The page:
</beans>

Our App.java for test


package mynotes.corespring.beanpostprocessor;

import org.springframework.context.support.AbstractApplicationContext;
import org.springframework.context.support.ClassPathXmlApplicationContext;

public class App {

public static void main(String[] args) {
AbstractApplicationContext context=new ClassPathXmlApplicationContext("/mynotes/corespring/beanpostprocessor/spring.xml");
context.registerShutdownHook();
Employee employee=(Employee) context.getBean("employee");
System.out.println(employee);

}

}

Output:


In Before bean Initialization method. Bean name is homeAddress
In After bean Initialization method. Bean name is homeAddress
In Before bean Initialization method. Bean name is employee
In After bean Initialization method. Bean name is employee
Id=>20 Name=>John
homeAddress=>street::Street1 city::City1 pincode::123456

Difference from the init/destroy method in spring – One of the obvious difference is that beanpostprocessor is in a seperate class while the init/destroy method resides in the bean. Also, there is no destroy method in beanPostProcessor.

Spring uses BeanPostProcessors everywhere to enable features such as security, transaction processing, remoting, JMX monitoring, and a number of other features.

A BeanFactoryPostProcessor lets you modify the actual bean definition instead of the instance as it’s created. The PropertyResourceConfigurer and PropertyPlaceholderConfigurer are two very useful BeanFactoryPostProcessors.  Creatinng out custom Factory post processor:


package mynotes.corespring.beanpostprocessor;

import org.springframework.beans.BeansException;
import org.springframework.beans.factory.config.BeanFactoryPostProcessor;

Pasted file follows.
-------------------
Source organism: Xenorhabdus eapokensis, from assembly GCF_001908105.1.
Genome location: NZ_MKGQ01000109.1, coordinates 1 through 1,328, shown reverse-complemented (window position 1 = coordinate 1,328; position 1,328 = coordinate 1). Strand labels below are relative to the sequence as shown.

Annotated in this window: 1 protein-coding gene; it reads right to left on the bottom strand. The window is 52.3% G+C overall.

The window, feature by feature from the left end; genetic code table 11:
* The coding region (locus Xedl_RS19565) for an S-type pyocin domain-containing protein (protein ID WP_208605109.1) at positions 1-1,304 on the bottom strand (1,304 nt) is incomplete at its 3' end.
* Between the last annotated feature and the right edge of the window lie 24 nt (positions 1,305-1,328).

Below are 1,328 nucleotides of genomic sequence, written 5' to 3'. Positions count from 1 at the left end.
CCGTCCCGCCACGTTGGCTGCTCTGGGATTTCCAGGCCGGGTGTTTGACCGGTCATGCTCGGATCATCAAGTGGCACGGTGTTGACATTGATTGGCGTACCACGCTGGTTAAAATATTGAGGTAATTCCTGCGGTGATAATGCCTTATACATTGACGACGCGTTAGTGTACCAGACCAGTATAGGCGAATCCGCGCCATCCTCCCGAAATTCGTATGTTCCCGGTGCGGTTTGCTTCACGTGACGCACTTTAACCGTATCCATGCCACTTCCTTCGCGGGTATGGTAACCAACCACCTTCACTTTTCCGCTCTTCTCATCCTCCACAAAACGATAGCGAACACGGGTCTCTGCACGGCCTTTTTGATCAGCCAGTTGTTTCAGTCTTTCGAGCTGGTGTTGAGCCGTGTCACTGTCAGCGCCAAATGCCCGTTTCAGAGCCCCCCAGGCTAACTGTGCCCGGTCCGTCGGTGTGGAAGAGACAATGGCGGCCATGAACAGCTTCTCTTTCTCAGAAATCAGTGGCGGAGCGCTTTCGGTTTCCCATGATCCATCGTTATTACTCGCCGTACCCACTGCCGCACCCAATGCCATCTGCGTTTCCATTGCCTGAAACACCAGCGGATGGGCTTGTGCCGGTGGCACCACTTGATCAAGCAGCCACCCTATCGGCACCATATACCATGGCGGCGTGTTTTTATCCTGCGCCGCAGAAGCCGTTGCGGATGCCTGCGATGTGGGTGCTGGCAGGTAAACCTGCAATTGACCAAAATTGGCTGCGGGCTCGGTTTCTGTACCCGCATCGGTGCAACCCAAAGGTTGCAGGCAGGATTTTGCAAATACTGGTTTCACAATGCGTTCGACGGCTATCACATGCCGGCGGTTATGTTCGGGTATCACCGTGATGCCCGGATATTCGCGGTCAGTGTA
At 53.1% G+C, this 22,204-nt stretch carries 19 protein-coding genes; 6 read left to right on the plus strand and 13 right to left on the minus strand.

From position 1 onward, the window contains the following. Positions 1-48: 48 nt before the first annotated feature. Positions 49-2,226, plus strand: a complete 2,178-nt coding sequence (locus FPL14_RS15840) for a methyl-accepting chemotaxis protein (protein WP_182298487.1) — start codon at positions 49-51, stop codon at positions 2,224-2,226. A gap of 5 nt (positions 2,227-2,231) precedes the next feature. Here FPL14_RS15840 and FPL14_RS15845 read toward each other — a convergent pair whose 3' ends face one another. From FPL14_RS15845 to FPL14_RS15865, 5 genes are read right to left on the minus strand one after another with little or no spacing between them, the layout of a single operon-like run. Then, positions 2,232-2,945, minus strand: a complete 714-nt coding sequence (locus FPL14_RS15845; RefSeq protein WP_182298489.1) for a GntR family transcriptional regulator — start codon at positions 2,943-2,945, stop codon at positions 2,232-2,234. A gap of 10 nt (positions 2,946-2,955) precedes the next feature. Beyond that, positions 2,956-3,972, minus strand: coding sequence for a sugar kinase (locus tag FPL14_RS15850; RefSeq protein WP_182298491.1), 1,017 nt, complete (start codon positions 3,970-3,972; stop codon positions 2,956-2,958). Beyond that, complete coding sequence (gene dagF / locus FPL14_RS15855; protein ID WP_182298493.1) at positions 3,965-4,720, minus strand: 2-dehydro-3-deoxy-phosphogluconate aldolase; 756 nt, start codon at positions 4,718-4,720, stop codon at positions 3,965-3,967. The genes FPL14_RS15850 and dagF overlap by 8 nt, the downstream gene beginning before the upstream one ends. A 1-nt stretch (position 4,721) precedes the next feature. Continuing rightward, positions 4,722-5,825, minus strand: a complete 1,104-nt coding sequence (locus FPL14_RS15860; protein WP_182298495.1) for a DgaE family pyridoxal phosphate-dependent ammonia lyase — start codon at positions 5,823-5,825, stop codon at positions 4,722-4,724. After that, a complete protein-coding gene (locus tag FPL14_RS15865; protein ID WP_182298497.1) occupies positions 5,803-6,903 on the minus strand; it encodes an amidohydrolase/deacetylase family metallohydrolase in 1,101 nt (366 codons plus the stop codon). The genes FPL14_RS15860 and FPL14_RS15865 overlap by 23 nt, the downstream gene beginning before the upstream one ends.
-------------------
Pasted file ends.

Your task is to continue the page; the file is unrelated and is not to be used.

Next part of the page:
import org.springframework.beans.factory.config.ConfigurableListableBeanFactory;

public class MyBeanFactoryPostProcessor implements BeanFactoryPostProcessor{

public void postProcessBeanFactory(ConfigurableListableBeanFactory arg0)
throws BeansException {
System.out.println("In postProcessBeanFactory");

}

}

Map this in the spring.xml file and run App.java. Output:


In postProcessBeanFactory
In Before bean Initialization method. Bean name is homeAddress
In After bean Initialization method. Bean name is homeAddress
In Before bean Initialization method. Bean name is employee
In After bean Initialization method. Bean name is employee
Id=>20 Name=>John
homeAddress=>street::Street1 city::City1 pincode::123456

Notice that the postProcessBeanFactory method ran before any bean is made.   It is executed manually (in the case of the BeanFactory) or automatically (in the case of the  ApplicationContext) to apply changes of some sort to an entire BeanFactory, after it has been constructed.
We can use PropertyPlaceholderConfigurer class to externalize some details into a properties file, and access from bean configuration file via a special format – ${variable}.

Lets create a property file – test.properties


homeaddress.street=street1
homeaddress.city=city1
homeaddress.pincode=123123

Changing our spring.xml, other things to remain same:


<bean id="homeAddress" class="mynotes.corespring.beanpostprocessor.Address">
<property name="street" value="${homeaddress.street}"></property>
<property name="city" value="${homeaddress.city}"></property>
<property name="pincode" value="${homeaddress.pincode}"></property>
</bean>

<bean
class="org.springframework.beans.factory.config.PropertyPlaceholderConfigurer">
<property name="locations"
value="classpath:mynotes/corespring/beanpostprocessor/test.properties" />
</bean>

Running App.java will produce the same result. Often there are different propeties for different environments like db-test.properties, db-prod.properties etc. , you can use


<property name="locations"
value="classpath:db-${my.env}.properties" />

my.env will be taken from  JVM System property.